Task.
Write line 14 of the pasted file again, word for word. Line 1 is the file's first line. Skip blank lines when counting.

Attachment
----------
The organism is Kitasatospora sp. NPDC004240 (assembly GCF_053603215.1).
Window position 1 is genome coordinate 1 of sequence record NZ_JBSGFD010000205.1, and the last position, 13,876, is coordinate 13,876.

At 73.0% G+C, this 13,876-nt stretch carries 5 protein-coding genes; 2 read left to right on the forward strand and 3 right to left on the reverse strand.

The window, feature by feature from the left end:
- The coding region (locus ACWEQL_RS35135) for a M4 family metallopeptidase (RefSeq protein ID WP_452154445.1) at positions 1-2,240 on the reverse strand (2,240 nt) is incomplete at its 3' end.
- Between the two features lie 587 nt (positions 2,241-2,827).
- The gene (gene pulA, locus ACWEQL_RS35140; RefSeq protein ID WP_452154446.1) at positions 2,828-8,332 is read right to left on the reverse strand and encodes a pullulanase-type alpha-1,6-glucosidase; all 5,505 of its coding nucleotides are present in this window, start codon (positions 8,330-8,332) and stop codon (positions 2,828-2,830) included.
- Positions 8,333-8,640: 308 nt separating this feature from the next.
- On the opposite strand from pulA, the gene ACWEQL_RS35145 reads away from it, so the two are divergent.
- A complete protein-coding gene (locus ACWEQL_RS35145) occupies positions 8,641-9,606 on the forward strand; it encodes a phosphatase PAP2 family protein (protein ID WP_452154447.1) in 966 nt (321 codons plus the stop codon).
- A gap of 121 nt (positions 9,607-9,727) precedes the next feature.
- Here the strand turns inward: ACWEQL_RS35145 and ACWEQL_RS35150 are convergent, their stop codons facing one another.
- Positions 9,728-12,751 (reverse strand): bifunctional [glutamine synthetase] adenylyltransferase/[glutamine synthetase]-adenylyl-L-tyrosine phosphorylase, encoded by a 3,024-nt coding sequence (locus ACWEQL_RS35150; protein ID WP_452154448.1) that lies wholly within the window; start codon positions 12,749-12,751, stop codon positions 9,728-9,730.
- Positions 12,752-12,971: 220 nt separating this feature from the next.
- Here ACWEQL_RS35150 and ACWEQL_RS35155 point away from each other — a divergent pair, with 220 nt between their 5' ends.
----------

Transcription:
- Positions 12,752-12,971: 220 nt separating this feature from the next.